This is speculation, but it seems to me that icebergs would not necessarily be seen at their most southerly limits in the coldest winters, as very cold weather, which would also tend to be calmer, would tend to keep ice from breaking up, whereas mild weather with strong winds would tend to make ice move (admitedly it would tend to be winds from the north which would blow icerbergs to the south, and north winds tend to be cold in the North Atlantic). Perhaps I am completely wrong on this.
I have read recently (I think it was on the UK Weatherworld forum) that the reason the iceberg (which was said to be 50-100 feet high, and presumably there were several hundred more feet below the water level) which collided with the Titanic in April 1912 was further south than usual was because of strong persistent strong North-easterly winds (although the night, 14th/15th April, when the collision occurred was clear and calm). As the map showing the location of icebergs which were seen unusually far south shows, on one occasion an iceberg was seen south of the Azores!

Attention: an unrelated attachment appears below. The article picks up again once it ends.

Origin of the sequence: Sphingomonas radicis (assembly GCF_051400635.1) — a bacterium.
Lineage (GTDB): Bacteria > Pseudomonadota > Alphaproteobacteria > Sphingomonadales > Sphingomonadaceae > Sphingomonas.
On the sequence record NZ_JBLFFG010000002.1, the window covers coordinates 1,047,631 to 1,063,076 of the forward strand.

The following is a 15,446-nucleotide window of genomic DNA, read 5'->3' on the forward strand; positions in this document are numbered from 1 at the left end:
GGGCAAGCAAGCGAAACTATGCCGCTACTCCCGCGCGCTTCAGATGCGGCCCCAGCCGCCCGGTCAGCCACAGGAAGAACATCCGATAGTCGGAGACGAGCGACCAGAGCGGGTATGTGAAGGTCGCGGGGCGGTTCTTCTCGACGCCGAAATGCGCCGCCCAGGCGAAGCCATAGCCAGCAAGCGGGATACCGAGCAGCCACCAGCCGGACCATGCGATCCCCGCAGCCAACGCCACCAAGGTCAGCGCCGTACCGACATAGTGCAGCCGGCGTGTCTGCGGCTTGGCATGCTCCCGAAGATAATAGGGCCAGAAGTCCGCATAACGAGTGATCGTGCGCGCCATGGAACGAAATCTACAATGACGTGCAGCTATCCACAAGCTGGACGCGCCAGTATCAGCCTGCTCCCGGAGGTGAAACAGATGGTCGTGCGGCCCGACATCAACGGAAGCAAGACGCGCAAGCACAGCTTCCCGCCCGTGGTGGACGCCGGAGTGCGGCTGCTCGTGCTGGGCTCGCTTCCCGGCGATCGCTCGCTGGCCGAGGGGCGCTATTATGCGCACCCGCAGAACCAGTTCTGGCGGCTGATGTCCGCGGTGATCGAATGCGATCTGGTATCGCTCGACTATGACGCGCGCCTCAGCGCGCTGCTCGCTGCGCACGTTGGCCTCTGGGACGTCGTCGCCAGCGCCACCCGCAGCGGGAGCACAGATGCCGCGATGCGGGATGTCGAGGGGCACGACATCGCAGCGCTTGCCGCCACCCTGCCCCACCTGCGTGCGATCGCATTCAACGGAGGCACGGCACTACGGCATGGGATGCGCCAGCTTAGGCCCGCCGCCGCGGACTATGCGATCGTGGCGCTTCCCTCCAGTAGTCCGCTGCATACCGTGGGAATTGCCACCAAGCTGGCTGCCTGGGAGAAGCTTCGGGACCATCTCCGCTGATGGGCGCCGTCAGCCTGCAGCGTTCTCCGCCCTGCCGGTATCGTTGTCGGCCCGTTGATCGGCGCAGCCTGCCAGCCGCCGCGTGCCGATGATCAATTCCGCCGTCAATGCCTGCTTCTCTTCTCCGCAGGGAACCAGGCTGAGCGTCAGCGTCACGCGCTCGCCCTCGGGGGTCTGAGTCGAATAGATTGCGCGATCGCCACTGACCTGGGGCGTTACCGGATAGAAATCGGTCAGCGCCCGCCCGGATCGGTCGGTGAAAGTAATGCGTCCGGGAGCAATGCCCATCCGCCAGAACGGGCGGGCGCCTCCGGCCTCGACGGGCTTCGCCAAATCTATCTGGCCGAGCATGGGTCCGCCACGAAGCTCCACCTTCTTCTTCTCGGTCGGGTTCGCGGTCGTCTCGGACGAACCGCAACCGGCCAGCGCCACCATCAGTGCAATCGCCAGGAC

Is there a definition of an ice-berg, as opposed to an ice-floe? Certainly the sea around the British Isles has frozen locally in severe winters, even in recent years (I think this may have happened very locally even in February 2012) but I had not heard of "icebergs" off the Irish coast before. I do remember reading that one winter many years ago (it could have been in 17th, 18th or 19th centuries) that an Eskimo drifted on an ice floe to the coast near Aberdeen. I think Polar Bears have also been seen off Iceland for similar reasons.